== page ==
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— by Julie Sneider, assistant editor
One aspect of the federal positive train control (PTC) mandate requires railroads to install communication and signaling equipment (C&S) in certain dark territory locations, or areas that aren't currently controlled by signals. For railroads with track running through remote areas, a lack of a power supply in some of those locations will add another coat of complexity to the already multifaceted challenge of PTC implementation.
"This issue is one of the big cost drivers — not the major one, but one of the major ones — of PTC implementation," says Dwight Tays, chief of engineering technology at CN. "We are now going to put signaling equipment in dark territory where we have not had anything. So what we're finding is that for every dark territory switch that we go to equip with PTC, we are incurring costs to get power to those locations."
Railroads have a number of options to supply power to remote locations, ranging from burying cable extending from a right of way to an existing power service or nearby utility, to installing alternative power technologies, such as solar systems, wind generators, batteries and gas-powered generators.
Following are examples of how two Class Is — CN and Norfolk Southern Railway — and the Alaska Railroad Corp. (ARRC) are approaching the challenge of finding power sources for equipment in remote locations.
Tays estimates that 25 percent to 30 percent of CN's network is located in remote locations.
"When you do have a territory that is signalized and does go through remote locations, you have to approach the role of your equipment and assistance from a different perspective," he says.
For starters, that means the Class I tries to minimize power consumption "wherever possible" in remote areas, says Tays.
"We have territory that was built a long time ago where we have approached lighting, as an example. Your signals are not illuminated until there's a train on the approach track, and then the signals light up," he says.
When it comes to powering equipment in remote areas, the Class I's first preference is to install its own power cable and/or fiber optic communications cable to tap into an existing CN power source or into a public utility's source if one is nearby. CN has employed that approach for communications over most of its core mainline.
When that approach isn't practical or economical, the railroad turns to primary battery cells for power generation. As for alternatives such as solar power, the railroad's experience has been "hit or miss" because much of its remote territory is farther north where there isn't always bright sunlight, Tays says.
NS and ARRC also prefer commercial power feeds wherever possible. For NS, that method works in a majority of its remote areas requiring power, says Ray Rumsey, assistant vice president of C&S. Wherever hooking up to an existing power feed or commercial source is not feasible, NS pursues alternatives such as solar power. The Class I currently has 83 locations on its system where it relies on solar panels to supply power to communication systems.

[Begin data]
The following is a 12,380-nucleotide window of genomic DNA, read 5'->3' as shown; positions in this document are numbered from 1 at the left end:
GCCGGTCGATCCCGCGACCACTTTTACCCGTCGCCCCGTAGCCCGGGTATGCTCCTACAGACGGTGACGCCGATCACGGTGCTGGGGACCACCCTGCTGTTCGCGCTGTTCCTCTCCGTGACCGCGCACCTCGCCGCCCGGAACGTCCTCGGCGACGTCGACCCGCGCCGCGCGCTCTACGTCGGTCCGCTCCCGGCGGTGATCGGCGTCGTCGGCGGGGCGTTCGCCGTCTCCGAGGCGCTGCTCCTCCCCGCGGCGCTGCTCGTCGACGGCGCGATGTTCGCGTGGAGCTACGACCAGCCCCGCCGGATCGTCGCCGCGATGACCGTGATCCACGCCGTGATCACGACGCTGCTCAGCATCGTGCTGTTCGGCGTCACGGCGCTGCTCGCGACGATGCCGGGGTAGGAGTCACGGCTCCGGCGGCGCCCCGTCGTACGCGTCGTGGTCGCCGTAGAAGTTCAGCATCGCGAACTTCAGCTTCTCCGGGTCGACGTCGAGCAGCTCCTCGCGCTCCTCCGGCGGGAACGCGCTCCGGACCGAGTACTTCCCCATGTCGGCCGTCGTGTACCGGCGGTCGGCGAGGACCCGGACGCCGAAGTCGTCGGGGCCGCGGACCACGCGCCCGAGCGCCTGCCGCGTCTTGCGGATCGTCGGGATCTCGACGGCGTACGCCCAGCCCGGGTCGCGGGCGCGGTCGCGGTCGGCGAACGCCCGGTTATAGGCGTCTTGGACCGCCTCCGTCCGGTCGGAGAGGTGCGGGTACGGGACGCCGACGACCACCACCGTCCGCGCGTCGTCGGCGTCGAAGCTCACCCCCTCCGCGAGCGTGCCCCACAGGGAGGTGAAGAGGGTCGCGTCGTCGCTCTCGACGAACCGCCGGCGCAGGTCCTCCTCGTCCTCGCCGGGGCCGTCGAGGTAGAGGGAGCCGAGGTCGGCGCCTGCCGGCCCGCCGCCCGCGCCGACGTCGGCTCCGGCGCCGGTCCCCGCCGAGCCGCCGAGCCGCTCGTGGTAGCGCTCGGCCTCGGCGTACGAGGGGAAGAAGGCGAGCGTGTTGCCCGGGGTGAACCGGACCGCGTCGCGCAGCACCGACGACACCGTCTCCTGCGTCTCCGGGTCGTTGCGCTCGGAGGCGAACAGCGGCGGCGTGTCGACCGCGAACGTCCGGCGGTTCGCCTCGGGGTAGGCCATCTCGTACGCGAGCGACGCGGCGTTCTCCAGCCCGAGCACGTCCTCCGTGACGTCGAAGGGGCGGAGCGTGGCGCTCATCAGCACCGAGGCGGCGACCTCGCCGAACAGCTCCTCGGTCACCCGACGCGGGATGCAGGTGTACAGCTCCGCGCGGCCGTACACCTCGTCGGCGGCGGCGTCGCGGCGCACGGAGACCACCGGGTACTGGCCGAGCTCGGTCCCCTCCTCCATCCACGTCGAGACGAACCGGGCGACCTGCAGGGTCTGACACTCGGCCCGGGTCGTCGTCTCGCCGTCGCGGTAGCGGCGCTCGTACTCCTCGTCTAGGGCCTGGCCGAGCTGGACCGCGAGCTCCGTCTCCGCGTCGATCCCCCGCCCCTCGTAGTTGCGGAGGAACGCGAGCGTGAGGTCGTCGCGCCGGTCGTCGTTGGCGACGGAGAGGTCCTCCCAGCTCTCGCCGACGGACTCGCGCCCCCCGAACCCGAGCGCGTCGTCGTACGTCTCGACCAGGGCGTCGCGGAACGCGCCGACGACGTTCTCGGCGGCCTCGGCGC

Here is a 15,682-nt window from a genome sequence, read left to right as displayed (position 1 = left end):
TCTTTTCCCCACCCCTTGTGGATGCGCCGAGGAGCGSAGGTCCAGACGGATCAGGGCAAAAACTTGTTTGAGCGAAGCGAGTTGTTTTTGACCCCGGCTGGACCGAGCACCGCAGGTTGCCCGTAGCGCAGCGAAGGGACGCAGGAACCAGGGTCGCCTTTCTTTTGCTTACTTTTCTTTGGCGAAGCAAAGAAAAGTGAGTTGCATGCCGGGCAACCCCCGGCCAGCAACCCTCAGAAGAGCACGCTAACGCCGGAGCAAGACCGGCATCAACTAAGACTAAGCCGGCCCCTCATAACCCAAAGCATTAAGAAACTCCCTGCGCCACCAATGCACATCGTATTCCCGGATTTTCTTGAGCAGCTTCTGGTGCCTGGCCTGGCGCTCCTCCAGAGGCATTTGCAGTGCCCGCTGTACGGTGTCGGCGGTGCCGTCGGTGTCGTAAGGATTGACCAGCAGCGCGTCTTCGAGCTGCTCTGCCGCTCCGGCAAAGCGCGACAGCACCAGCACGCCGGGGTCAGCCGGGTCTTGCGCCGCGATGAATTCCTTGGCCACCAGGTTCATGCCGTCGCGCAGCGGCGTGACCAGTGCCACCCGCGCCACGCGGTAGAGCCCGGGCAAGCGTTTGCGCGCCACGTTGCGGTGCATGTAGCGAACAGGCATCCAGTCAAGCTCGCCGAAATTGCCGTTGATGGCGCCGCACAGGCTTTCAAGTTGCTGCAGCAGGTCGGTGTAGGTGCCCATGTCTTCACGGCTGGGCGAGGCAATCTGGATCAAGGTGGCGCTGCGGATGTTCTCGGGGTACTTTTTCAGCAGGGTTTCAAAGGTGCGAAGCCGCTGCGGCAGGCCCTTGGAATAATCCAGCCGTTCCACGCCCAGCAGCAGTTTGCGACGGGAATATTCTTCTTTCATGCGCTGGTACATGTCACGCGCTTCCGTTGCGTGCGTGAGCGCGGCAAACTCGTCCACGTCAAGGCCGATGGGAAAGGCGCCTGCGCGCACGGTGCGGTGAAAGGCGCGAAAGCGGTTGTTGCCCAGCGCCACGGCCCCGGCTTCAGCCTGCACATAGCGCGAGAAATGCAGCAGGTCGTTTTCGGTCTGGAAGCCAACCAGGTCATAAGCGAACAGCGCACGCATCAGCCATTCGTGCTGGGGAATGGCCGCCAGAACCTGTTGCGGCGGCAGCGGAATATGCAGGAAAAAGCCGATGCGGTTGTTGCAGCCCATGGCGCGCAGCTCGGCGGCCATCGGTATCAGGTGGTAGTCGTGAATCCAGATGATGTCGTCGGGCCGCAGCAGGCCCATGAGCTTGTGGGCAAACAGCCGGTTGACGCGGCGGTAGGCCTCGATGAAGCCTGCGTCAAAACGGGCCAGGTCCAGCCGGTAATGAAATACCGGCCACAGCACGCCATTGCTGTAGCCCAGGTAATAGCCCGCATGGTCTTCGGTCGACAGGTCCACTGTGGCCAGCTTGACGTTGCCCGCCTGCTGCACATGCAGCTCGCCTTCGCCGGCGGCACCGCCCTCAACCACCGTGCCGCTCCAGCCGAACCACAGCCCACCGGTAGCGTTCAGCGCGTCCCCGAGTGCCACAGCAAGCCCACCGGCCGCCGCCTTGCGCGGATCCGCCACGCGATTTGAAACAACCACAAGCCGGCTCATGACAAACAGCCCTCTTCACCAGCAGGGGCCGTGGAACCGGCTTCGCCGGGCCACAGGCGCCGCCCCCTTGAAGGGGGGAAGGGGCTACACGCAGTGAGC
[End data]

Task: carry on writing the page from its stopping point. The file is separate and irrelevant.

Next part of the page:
"What we've found is that solar generally works very well," Rumsey says.
When the sun doesn't shine long enough to charge a battery system associated with the solar panels, a supplemental power source is used. In the past, that source typically was portable, gas-powered generators.
But trucking the units to a site proved to be "costly and a lot of trouble when you had to get in a fueling rotation," especially when solar power was unavailable for days at a time, Rumsey says. "So, in the last few years, we've developed a couple of alternative generator sources, one of which is wind turbines."
On some solar systems, small propellers are installed on masts so that when the wind blows, the spinning propeller generates a charge to the battery system.
"And we've found that's a reasonable, low cost add-on to keep the batteries charged up," Rumsey says.
More recently, the railroad has installed permanent generators fueled by propane as a backup power source in some locations, he says.
Meanwhile, ARRC uses a combination of solar panels and wind generators at remote locations to charge battery installations, says Eileen Reilly, vice president of information, technology and communications. For ARRC, the phrase "remote location" applies to a majority of its 465-mile network: Only about 60 to 70 miles of track have access to commercial power or a utility service.
In locations where neither sun nor wind alone is enough to keep battery plants charged, portable generators are used. In some cases, the railroad has begun installing two generators at one site. Also, ARRC relies on a network management system to monitor power needs "so that we know if we're getting low on power before we have to stop a train and run it through a restricted speed area," says Reilly.
The PTC rule requiring communication and signaling equipment in dark territory means ARRC will need to install switch monitors on nearly 120 switches, most of which will require an alternative power source, such as solar or wind. Supplying power to those remote locations will cost about $25 million, Reilly estimates. This summer, ARRC plans to roll out a test corridor in preparation for PTC implementation.
"We've developed what our standard dark territory switch is going to look like with the power system, and we have four of them being installed this summer to see how the power generation works, how the communications are working and how it affects the train," says Reilly. "Once we're comfortable with the equipment, we'll start our construction plans for the rest of our switch locations."